Big Data Analysis is the greatest opportunity for marketing teams since the invention of the internet. It is the art of processing large amounts of structured and unstructured data – aka Big Data – to help organisations make informed decisions and gain a competitive edge.
Think about the data companies have been collecting for the past 20 years: number of transactions for each physical point of sales, customer data through fidelity cards, offline advertisement campaigns, and so on.
Now think about the data collected today: digital data. This includes information about online purchases, behaviors of website visitors, click rates, use of social media, geolocation and much more. The volume and variety of this data is beyond comparison and offers opportunities never seen before.
The growth of e-commerce platforms, social media and the Internet of things (IoT) for example is a wealth of information for those who know how to manage and process this data.
If you are not already incorporating Big Data Analysis in your marketing strategy, you are missing out on opportunities to make better and faster decisions for your business.
Making sense of Big Data with Analytics
Big Data refers to the humongous and ever growing volume of data generated by digital consumers and collected by businesses. The particularity of this data is that it can be structured, unstructured, heterogenous and so complex that manual analysis by humans is impossible.
For a time, this massive amount of data was incomprehensible and even though companies were collecting and storing data, they did not have the processing power to restore them into comprehensive information.
Recently, the emergence of more sophisticated technologies enabled us to extract valuable business information from Big Data collected over time. Big Data Analysis refers to the techniques, processes, tools and technologies to make sense of this massive amount of data.
It is an advanced analytical system that detects hidden patterns, correlations and other meaningful insights, enabling to pilot corporate activities in a data driven manner. This new form of business intelligence helps with decision making, improves precision and reaction time to market changes.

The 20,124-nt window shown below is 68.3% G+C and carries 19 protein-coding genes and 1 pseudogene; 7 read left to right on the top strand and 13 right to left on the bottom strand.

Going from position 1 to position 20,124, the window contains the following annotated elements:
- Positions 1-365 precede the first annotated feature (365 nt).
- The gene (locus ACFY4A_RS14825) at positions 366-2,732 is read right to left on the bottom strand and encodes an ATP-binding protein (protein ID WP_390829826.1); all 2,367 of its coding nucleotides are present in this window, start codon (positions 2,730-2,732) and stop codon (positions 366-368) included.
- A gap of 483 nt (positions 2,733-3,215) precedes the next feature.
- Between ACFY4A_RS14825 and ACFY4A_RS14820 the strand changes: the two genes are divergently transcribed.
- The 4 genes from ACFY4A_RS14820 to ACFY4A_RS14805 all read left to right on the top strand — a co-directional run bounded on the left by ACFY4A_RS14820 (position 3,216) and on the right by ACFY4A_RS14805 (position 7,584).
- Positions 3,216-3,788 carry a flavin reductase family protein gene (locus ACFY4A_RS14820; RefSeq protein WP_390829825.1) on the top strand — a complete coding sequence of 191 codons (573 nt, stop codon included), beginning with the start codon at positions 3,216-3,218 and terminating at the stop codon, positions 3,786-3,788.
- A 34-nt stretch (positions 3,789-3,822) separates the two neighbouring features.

How to use Big Data analytics to drive your marketing growth
Consumers create data with every action they take online. For your marketing team, this is a great opportunity to better understand target audiences and improve the value of customer interactions.
Big Data analytics calls for a new approach to marketing research and customer segmentation. Two major customer data source are available:
- First party data owned by your company: it comes from customers who interacted with your company and lives in your CRM, website or social media analytics tools;
- Second party data owned by other corporations: companies now make a business of collecting and exchanging customer data (Google or Facebook for instance).
With more data available, along with the right tools to analyse and combine information, marketers can identify and target prospects more effectively. The increased granularity in customer profiles and data analysis in near real time lets us deliver a highly personalized experience to drive high ROI marketing campaigns.
However, a large volume of data does not automatically lead to a better marketing strategy or an increase of sales. Big data is the raw material essential to conscious decision making.
It is not the data itself that matters but the way is it manipulated to serve your marketing needs.
There are 4 different methods to approach Big Data analytics based on your business case and objectives. They are used at different stages of building your data driven marketing strategy.
1. Descriptive analysis: What happened?
Descriptive analysis is the most common form of data analysis. As its name implies, it is used to give an overview of past events in your company.
Think monitoring dashboards, sales reports or marketing campaigns analysis. Descriptive analysis uses historical data collected by your company and presents it in a comprehensive format so it can easily be interpreted by a business audience.
This type of data analysis allows you to learn from your past behaviors and better understand how your company performs in a given activity.
On its own, descriptive analysis is not used for business insight but lays the foundation for more actionable prescriptive or predictive analysis.